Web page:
Joanne had also received the results from the lab from the sample of urine she had sent off on the first day. The results revealed that Bob’s urine was jam packed with crystals. Although urinary crystals don’t always lead to a cause of a urinary obstruction such as a stone, with the history and the amount of crystals seen, Joanne felt it was a good idea to start Bob on a special prescription diet designed to dissolve the crystals and potentially prevent any further problems. Mrs Taylor’s bells-and-whistles insurance policy would also be of great help here too; as Bob would likely need to stay on this new diet for life. Although the full cost of his food wouldn’t be covered, Mrs Taylor could continue to claim for a substantial amount of it as an ongoing condition, so easing the burden on her own pocket.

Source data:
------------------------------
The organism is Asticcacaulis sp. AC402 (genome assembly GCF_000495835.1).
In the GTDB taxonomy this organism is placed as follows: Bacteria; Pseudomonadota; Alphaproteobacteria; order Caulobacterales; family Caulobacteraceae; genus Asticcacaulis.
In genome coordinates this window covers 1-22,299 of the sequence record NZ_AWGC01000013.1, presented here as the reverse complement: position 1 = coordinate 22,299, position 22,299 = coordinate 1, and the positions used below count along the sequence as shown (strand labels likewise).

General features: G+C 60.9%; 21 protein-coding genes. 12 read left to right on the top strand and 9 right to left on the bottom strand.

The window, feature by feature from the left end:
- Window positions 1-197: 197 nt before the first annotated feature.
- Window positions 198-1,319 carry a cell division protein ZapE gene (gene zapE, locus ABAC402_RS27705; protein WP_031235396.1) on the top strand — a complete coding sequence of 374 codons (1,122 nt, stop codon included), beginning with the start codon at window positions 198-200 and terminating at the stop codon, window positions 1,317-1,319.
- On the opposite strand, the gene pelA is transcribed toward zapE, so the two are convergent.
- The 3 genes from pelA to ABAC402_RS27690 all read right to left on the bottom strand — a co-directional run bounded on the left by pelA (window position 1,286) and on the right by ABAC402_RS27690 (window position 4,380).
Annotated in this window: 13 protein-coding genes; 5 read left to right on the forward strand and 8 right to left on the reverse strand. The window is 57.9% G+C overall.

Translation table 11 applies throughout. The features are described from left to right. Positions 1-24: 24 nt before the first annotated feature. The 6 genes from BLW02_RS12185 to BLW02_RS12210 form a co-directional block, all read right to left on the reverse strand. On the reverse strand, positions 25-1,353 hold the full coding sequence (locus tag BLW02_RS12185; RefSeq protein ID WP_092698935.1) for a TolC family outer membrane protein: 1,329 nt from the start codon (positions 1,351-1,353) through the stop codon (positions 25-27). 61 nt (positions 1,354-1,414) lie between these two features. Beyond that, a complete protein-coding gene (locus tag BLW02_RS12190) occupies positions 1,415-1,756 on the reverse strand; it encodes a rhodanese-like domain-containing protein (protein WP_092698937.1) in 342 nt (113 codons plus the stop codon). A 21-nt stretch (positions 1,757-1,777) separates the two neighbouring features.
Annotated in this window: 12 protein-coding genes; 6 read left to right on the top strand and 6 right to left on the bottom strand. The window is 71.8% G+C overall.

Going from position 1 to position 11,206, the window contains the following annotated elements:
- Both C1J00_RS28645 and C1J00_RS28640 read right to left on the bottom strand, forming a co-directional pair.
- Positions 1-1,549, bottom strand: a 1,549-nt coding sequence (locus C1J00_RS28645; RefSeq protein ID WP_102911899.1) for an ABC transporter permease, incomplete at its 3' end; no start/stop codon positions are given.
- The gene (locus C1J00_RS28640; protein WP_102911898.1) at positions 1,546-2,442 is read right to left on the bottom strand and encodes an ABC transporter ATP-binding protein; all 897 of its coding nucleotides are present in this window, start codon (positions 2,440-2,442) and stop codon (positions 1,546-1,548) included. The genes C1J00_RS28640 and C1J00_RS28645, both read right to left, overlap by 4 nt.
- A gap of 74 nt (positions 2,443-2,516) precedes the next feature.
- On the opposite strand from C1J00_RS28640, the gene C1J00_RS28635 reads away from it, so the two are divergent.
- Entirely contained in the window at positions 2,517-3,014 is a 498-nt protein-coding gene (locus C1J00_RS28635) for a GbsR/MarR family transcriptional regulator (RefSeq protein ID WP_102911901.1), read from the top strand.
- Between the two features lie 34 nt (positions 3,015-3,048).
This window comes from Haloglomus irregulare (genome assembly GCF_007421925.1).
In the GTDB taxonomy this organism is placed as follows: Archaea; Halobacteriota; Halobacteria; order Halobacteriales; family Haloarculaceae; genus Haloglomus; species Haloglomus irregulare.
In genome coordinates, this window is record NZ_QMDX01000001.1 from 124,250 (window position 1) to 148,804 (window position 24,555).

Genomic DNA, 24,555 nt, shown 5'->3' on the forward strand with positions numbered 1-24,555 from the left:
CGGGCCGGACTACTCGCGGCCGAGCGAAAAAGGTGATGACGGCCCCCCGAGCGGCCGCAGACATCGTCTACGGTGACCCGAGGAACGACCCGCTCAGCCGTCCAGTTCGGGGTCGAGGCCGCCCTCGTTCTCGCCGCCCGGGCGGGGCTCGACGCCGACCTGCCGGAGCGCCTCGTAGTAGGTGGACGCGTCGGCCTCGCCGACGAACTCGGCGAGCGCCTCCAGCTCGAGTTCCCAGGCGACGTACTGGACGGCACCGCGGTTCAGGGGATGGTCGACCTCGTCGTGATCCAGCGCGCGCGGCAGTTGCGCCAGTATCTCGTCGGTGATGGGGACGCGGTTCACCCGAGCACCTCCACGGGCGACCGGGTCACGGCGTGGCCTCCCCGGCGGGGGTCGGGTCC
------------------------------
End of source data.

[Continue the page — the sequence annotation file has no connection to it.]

After his emergency visit, treatment, and three days in the hospital Bob was weeing normally in the litter tray and was allowed to go home.
Mrs Taylor was given strict instructions to get Bob to lose weight. And was provided with plenty of ideas to help reduce his stress levels at home. Joanne made Mrs Taylor aware that reported rates of recurrence vary between 5 and 40% of cases and that at the first sign of any potential problem, she ought to bring him in to be checked over. Thankfully, Mrs Taylor heeded all Joanne’s advice and when Bob next came in for his routine vaccinations, he was a much more slimline 5kg and was happily enjoying his urinary diet. She also reported that the use of pheromone adapters at home and providing plenty of quiet hiding spaces had resulted in a much calmer and happier Bob too. And she promised to keep her social calendar a little more empty next Christmas.